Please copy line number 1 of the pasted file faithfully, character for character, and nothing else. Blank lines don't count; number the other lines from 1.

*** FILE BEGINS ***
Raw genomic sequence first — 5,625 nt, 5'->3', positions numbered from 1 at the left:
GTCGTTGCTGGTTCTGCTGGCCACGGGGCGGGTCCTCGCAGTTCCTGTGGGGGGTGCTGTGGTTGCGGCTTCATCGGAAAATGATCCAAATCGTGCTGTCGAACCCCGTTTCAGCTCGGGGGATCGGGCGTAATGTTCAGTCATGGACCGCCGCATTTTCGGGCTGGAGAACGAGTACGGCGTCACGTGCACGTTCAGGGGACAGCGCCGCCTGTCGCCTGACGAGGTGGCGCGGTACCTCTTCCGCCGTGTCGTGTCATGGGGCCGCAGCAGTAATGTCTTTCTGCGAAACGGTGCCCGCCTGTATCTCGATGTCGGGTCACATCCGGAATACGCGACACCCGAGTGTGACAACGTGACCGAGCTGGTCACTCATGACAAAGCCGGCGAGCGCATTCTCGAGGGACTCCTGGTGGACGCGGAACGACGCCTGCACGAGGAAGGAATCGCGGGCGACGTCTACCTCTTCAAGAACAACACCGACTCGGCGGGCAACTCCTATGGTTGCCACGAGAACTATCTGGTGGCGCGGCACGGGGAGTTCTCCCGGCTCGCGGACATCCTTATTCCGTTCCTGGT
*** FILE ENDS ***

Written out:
Raw genomic sequence first — 5,625 nt, 5'->3', positions numbered from 1 at the left: